• Do not use borrowed or second-hand breast pumps unless they are hospital grade rental pumps (follow hospital’s instructions). Some used or second-hand breast pumps have internal parts that are difficult to properly sterilize.
  • If a bottle is used to feed expressed breast milk, ensure that it is properly sterilized.
  • All caregivers must practice good hygiene measures, including hand washing and wearing a face mask, before touching the baby, breast pump, or feeding bottles and equipment.
  • Clean and disinfect frequently touched objects and surfaces.

Learn more about breastfeeding and COVID-19 and breastfeeding.

Download this information as a PDF.

  • Based on current information, infants and children do not appear to be at higher risk for getting COVID-19 than adults.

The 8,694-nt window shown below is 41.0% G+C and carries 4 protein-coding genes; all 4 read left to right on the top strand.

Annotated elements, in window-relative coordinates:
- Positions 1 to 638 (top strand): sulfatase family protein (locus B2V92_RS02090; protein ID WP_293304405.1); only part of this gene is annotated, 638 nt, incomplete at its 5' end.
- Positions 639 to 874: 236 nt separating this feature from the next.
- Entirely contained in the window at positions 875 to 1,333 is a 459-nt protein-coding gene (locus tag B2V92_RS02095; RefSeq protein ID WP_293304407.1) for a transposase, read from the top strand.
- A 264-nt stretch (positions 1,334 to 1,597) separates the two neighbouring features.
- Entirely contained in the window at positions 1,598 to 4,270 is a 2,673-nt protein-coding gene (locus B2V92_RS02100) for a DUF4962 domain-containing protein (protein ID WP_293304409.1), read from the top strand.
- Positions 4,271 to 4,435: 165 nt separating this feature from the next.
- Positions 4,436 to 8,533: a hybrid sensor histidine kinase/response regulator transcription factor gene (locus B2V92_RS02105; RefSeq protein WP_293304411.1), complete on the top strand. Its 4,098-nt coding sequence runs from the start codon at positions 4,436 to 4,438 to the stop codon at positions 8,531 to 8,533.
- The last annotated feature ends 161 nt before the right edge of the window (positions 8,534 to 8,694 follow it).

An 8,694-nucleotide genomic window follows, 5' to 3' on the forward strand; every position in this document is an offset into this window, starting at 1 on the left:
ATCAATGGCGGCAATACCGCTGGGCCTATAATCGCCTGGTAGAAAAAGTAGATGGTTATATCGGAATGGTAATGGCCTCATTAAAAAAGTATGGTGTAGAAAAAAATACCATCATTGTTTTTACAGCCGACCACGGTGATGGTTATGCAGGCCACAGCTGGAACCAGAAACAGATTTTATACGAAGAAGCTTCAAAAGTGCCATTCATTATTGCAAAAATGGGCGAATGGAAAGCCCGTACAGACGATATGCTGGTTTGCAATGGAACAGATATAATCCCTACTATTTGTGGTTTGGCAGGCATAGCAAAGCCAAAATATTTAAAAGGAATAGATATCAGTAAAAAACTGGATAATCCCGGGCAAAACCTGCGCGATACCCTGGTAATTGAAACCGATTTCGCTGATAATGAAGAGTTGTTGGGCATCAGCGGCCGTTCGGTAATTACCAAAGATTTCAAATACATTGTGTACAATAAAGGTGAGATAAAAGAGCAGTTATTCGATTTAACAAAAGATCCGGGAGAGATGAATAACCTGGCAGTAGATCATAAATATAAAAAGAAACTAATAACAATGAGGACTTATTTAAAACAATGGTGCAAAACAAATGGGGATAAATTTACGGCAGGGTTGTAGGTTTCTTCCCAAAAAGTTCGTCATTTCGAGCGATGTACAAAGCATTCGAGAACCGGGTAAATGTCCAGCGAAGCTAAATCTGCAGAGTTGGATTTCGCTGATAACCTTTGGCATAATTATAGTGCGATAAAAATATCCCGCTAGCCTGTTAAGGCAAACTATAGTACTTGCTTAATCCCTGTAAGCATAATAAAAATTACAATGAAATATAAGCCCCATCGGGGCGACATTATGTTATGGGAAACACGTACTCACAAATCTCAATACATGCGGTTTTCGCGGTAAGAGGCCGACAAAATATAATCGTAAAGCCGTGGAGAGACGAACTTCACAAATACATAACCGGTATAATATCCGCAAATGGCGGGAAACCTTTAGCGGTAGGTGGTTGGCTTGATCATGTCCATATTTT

• Symptoms and complications of COVID-19 appear to be milder among infants and children compared with adults based on limited reports to date.
  • The best way to protect your baby is to take all self-isolation precautions and avoid exposing your baby to COVID-19.
  • Before touching your baby, wash your hands with soap and water for at least 15 seconds.
  • Wear a face mask over your nose and mouth whenever you are near your baby.
  • If possible, keep your baby’s sleep surface at least six feet from your face.
  • Ask friends or family members who are not sick to help care for your baby.
  • If you are breastfeeding, always wash your hands before touching the baby and wear a face mask while breastfeeding.
  • If you have made an informed decision to feed your baby infant formula:
    • Ask someone who is well to feed the baby, if possible
    • Always wash your hands and wear a face mask while preparing formula and feeding the baby.
    • Sterilize bottles and equipment, and wash your hands before handling clean bottles and equipment.
    • Have a two to four week supply of formula.
    • If your baby is under two months of age, use liquid concentrate or ready-to-feed formula.